The favourite garden room of us and many other visitors is the hot border which is an exceptional display of planting for atmosphere which never fails to warm us up.

A strongly featured family of plants throughout Wollerton is the hydrangea family. They obviously enjoy the soil conditions and the balance of light and shade.

So there we have it, another wonderful visit to what is perhaps our favourite garden in Shropshire.


My Garden Journal 2021 August

I began my entries into my 2021 Garden Journal by noting, “August is traditionally the holiday month because there should be more chance of guaranteed fine weather, warm and sunny. Sadly this year august has been a month of erratic weather, alternating wet and dry periods. This is most confusing for our garden residents, especially the butterflies and bees.”

Over the page I looked at yellow and orange flowers in the garden in August. and then shared ten plant portraits. I noted, “The most colourful patches of flowers in the borders in August are those in the yellow, orange and red spectrum. So many late summer flowering plants fit into this colour range.”

On the opposite page I continued with the brightly coloured flower theme when looked at the many forms of crocosmias that we grow, where I wrote, “One family of plants within that colour range is crocosmia, of which we grow so many cultivars. They provide a colourful presence throughout the garden.”

I then put in a set of crocosmia portraits.

Turning over to the next page we look at a different colour range of blooms and I wrote, “Not all flowers fit in this bright range of yellow, orange and red as there are many out now that fit into the pink, purple, blue range.”

Below I shared a set of photos of flowers within this colour palette.

On the opposite page I shared a photo I took of a selection of seed heads I had recently found while gardening.

Overleaf I featured just two close-up photos of a large flowered bright orange lily and noted, ” These deep orange lily flowers are the last lilies to flower in the garden. These three inch flowers have numbered up to 13 per stem.”

Turning over the page to the next double page spread I look at seed heads and then finish off for this month with a quicklook at the garden tasks we were presented with by the garden in August.

I wrote, “As early-flowering perennials die down an interesting array of seed heads appear adding the delicacy of biscuit, beige, brown and ginger colours.”

As the header for the last page for August I added, “August presented us with a wide variety of tasks to keep us busy in our patch. I cleared the drive edge of the ‘Beth Chatto Border’ to open the area up and plant a few new irises. Jude sorted out plants to sell at the village’s ‘street market’. We changed the hose on one of the reels with a new 100m length. We also began clearing the ‘Chicken Garden’ to give it a fresh look. And we watered!”

We will be back to visit my garden journal at the end of September when we can share what we have been up to and observing in our patch.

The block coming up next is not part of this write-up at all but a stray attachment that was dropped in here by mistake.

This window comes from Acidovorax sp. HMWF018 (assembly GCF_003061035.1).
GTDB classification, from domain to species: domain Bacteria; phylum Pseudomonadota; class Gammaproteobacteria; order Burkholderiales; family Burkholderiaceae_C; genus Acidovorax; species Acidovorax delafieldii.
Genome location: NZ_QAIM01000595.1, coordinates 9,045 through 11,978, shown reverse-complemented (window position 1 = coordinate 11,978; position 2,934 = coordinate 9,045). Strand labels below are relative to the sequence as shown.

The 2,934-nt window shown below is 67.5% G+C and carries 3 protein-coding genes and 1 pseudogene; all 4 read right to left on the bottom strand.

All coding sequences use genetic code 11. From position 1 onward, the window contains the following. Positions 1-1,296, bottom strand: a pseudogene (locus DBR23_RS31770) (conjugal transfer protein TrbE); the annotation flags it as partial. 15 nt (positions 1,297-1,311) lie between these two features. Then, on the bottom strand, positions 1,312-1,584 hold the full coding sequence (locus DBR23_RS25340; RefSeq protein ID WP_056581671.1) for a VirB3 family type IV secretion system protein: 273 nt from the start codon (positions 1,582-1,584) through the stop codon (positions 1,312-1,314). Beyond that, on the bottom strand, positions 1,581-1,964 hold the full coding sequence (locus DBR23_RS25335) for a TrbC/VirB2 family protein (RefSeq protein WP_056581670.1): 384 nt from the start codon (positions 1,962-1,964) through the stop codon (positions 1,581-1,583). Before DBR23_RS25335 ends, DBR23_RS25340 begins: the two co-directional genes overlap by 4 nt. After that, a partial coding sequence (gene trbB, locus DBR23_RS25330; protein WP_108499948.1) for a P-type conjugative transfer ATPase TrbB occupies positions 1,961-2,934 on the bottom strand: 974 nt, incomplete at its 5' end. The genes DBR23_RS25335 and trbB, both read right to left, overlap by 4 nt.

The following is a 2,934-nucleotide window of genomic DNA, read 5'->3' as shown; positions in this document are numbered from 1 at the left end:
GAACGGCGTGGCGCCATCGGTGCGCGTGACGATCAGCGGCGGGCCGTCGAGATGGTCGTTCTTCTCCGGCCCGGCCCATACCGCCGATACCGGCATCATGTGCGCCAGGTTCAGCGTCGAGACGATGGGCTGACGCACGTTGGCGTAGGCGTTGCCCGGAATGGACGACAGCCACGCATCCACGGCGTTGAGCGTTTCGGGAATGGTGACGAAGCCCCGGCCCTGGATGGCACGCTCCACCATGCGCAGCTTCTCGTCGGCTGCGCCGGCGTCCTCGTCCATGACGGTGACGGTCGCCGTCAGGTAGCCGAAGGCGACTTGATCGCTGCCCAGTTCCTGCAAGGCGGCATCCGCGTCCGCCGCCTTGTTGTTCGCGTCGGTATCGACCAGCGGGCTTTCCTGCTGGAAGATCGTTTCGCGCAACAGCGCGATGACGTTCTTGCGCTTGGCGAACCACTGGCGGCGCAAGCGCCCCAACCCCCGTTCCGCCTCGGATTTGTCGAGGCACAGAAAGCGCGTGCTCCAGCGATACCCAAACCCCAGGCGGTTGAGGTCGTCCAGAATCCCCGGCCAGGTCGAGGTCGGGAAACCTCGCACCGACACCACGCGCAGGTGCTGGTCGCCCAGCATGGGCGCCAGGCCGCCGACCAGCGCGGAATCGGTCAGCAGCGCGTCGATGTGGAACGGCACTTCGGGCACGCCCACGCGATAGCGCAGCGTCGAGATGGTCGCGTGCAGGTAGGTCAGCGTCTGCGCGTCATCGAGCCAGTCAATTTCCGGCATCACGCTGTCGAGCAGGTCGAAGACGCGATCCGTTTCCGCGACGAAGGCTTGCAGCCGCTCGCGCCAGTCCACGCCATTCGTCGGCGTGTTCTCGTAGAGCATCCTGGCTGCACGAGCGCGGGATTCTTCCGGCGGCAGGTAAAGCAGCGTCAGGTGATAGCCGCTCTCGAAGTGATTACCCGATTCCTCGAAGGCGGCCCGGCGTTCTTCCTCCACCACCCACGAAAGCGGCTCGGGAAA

An Afternoon in a Village Garden – Chapel House

We have visited Jane and John’s garden in the village of Cardington in South Shropshire, not far from home several times before and it is a garden we always enjoy and appreciate. It is a garden of character, peaceful and calming with great plant combinations. Each different room has its own atmosphere.

A colourful set of stone steps welcomed us to the garden. Nearby a patch of planting featured some unusually coloured dahlias.

The garden at Chapel House takes you through gaps in hedge and archways into each area of planting.

We took a long wide grass pathway between meadow areas which lead us to the bottom of the garden where it met the countryside.

We finished the afternoon off with tea and cake! What a great way to finish enjoying a great garden!


A Summertime Woodland Walk – Attingham Park Part 2

As promised we are back after leaving the walled garden. In this post I will share a gallery of my photos taken on the pathways through the way-marked woodland walk.

We walked through the orchard on our way to the main woodland area. Here it was good to see young families enjoying exploring the fruit trees and picking up fallen fruit. We were amused to spot three mums pushing a set of twins each in double pushchairs and also a picnic table displayed as a “Wind in the Willows” picnic.

Off now to enjoy walking beneath beautiful mature deciduous trees seen from the woodland walk pathways.

So there we have it! Two posts sharing our woodland walk at Attingham Park a place we visit often so it probably won’t be long until we share a follow up post.


A Summertime Woodland Walk – Attingham Park Part 1

Because of Covid-19 restrictions we have not visited Attingham Park for quite a while so have not been able to follow the woodland walk paths. But towards the end of August we drove the short half-hour journey and after coffee we walked the “Woodland Walk” for the first time for months.

The woodland had a definite late summer look to it with early fruits, seed heads on wildflowers and the birds were silent during their moult time.

After wandering slowly along a bark chip path beneath mature deciduous trees we walked through the walled garden which was looking neat and productive again now that volunteers are back working.